Bright Indirect Light Demystified

light plant care

Ok, so raise your hands those, who heard from a seller in a garden shop, read in a plant care card or a “Top 10 tips how not to kill your plant” Buzzfeed article, that their plants need bright indirect light, nodded their head, but secretly didn’t have any idea what that meant? 

We’ve all been there, including myself and Alena - thinking we have a bright indirect light in our apartments (even in that dark corner - I mean, it looks right to my eye!!), but throwing yet another plant to a graveyard, and blaming it on pests, overwatering or even bad fen-shui! Truth is with inadequate light alone your plant baby is probably not gonna die, but she is much more susceptible to pests and overwatering (and I’m sure to bad fen-shui too!), and will not truly live to its full potential.

So why “bright indirect light” is not a good definition to use? The light you see and the actual light are almost always two very different things! And that’s because a human eye is light-adaptable - it adapts to new light conditions pretty fast, and considers it to be a new normal. Think about your phone going into a night mode at 10 PM - the screen looks very yellow for about a minute, and then you don’t notice it anymore - cause your eyes have adapted!

You will be able to evaluate light conditions in your apartment in relative terms but not absolute. That means you’ll be able to tell that the light at your brightest window is better, than the light in the middle of the room but is your north wall a good place to put a plant to?

If only there was an easy way to know your plant specific light requirements, and whether your place can provide it, right??!! Well, fret not - there is! It’s simple enough, so you as a plant parent simply don’t have any excuse not to do it, and trust us - once you start, you won’t go back!

Below I’m going to deep dive (not too deep though) into how the light is measured, how you can measure it, and how you can use this information in your plant care.

What. There are two light measurements of how bright the light is - lux and foot candles (FCs). Lux is metric (kg, metres, centimeters, etc) and FC is imperial (feet, pounds, etc). Personally I’m a huge fan of a metric system, and it takes me ages to convert stones and feet into something that actually makes sense, but in the plant world FCs are more or less a standard, so on our website we use FCs. They’re easily cross-converted in Google, if you have a preference for Lux (roughly add a 0 to FC), but ultimately it doesn’t matter.

How. There are two ways you can measure the light - getting a standalone light meter (supposed to be more precise), or downloading an app! I have both an app and the standalone device, and I can wholeheartedly tell you, that the difference between the two of them is not significant enough to worry too much about. An app will do just fine, and unlike a standalone light measure tool, your phone is always with you!

I personally use Lux on Android, and for iOS users Lux Light Meter Pro is a good one too. Once you have downloaded and opened the app - point your back phone lens towards the light as close to your plant (or potential plant position) as possible. 

The light might change significantly throughout the day or even if you move it 10 cm to the left or to the back - it can be 10 vs 300 on an overcast winter morning compared to a bright spring noon. 

That’s why it’s super important at least for the first several days to measure your light throughout the day - in the morning, noon and around 3 PM - averaging those numbers out will be the approximate light amount your plant is getting during that season!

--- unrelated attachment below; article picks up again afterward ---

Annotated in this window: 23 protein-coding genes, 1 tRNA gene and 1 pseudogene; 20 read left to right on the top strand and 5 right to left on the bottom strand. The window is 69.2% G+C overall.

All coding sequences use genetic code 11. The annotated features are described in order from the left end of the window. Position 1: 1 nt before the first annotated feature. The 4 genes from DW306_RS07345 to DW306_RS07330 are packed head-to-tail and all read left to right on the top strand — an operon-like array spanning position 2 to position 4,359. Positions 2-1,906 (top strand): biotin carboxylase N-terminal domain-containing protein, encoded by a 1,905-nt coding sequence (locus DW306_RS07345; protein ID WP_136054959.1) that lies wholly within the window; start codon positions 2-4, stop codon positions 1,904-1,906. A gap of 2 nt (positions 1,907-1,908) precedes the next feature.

So now when you know what your light conditions are, you can check your plant light requirements (either on our website, where every plant has a specific light FC measure) or simply by googling it.

Now what do you do with that knowledge? Depends!

The average light is more than two times lower than the minimum requirement

First of all, don’t panic, and check what applies below:

Is it a very gloomy day, and typically the light is much better?
Check again on a brighter day - your light will probably be significantly better. My window light on a gloomy day doesn’t get above 50, and it’s about 200 on a brighter, but still cloudy day.
Is it a low light requirement plant, such as Sansevieria?
They will be fine in that spot (unless the light is constantly below 25 FC), but they won’t grow much, or won’t grow at all. If you want it to thrive, consider moving it. If it’s been there for a while, and it’s been thriving - let it be!
Is it a medium or high light requirement plant? 
It probably won’t last there much longer - consider moving it to a brighter spot, or using a supplement light, such as LED grow light.

The average light is somewhat lower or at the minimum requirement

The majority of the plants will be completely happy within these ranges, especially if it’s winter - it’s only natural for your plant to receive a lower amount of light during winter, and go into a bit of a sleeping mode - in spring it will bounce back, and will bring you joy with tons of leaves!!

The average light is at a Good Growth requirement

You’re doing everything you can for your plant baby in terms of light requirement! As it’s winter time now, it will be worth re-measuring your light in spring, and see if it might be getting a direct sun exposure, that it might not need, and will need to be moved in a bit of a shadier spot, but otherwise - congrats! 

Many of us wish Santa brought them a south-facing window, so you must have been good! :)

If you wanna know more about light and plants or in general scientific approach to plant care, make sure to subscribe to our Instagram account and website mailing list!

Hope this was helpful, and if you have any questions - feel free to DM on Instagram, or drop us an email at!


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